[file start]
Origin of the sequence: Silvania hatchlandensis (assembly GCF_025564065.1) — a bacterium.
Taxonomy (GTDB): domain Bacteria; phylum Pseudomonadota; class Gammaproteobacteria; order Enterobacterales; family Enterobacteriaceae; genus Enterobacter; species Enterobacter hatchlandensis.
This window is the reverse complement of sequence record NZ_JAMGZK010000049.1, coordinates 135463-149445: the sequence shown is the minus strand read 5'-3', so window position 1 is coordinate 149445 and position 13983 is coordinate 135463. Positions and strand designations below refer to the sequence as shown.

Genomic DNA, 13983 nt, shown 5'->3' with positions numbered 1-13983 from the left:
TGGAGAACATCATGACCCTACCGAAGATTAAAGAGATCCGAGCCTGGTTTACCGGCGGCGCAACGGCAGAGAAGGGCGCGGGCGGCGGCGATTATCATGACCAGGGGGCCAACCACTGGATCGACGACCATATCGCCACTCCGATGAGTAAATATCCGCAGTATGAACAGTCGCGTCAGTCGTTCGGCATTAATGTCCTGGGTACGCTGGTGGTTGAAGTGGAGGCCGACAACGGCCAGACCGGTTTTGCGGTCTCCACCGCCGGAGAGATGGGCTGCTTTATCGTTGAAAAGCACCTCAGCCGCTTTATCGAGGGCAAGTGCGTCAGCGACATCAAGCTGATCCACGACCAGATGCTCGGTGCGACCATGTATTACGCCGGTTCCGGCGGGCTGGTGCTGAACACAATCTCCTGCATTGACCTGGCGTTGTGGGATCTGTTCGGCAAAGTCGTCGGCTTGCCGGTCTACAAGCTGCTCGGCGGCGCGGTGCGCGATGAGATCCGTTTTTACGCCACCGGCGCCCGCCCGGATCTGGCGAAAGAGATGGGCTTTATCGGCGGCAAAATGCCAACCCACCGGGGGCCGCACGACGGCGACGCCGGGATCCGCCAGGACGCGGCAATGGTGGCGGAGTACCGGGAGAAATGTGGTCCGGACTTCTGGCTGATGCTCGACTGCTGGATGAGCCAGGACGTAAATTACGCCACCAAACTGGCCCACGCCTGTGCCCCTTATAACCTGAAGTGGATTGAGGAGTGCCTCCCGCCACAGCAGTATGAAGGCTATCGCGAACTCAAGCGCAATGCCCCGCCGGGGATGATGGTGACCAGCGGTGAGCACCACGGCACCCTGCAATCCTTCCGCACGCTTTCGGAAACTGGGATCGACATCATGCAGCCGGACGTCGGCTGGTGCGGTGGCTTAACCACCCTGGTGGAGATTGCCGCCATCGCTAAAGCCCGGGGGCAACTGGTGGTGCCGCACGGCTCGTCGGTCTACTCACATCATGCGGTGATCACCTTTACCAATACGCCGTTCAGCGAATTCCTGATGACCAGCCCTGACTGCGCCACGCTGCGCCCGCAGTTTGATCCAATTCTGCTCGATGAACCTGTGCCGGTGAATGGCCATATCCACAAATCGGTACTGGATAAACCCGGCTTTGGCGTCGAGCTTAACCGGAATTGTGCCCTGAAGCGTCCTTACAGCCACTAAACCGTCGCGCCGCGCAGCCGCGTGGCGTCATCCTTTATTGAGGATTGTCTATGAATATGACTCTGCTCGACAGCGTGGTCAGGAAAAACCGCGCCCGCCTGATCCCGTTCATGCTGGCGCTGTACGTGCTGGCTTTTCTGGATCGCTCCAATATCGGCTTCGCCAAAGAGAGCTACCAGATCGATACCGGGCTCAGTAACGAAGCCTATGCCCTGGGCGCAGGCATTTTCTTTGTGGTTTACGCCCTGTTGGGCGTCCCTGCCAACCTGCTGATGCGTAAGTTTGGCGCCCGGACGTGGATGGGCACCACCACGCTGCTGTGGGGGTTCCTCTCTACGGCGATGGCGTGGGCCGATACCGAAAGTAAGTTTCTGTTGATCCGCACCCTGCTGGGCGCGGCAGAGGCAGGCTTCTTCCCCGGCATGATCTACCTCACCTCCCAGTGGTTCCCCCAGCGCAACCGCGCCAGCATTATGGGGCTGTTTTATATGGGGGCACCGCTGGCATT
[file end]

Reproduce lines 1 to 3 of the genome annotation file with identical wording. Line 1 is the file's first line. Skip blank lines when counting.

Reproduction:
Origin of the sequence: Silvania hatchlandensis (assembly GCF_025564065.1) — a bacterium.
Taxonomy (GTDB): domain Bacteria; phylum Pseudomonadota; class Gammaproteobacteria; order Enterobacterales; family Enterobacteriaceae; genus Enterobacter; species Enterobacter hatchlandensis.
This window is the reverse complement of sequence record NZ_JAMGZK010000049.1, coordinates 135463-149445: the sequence shown is the minus strand read 5'-3', so window position 1 is coordinate 149445 and position 13983 is coordinate 135463. Positions and strand designations below refer to the sequence as shown.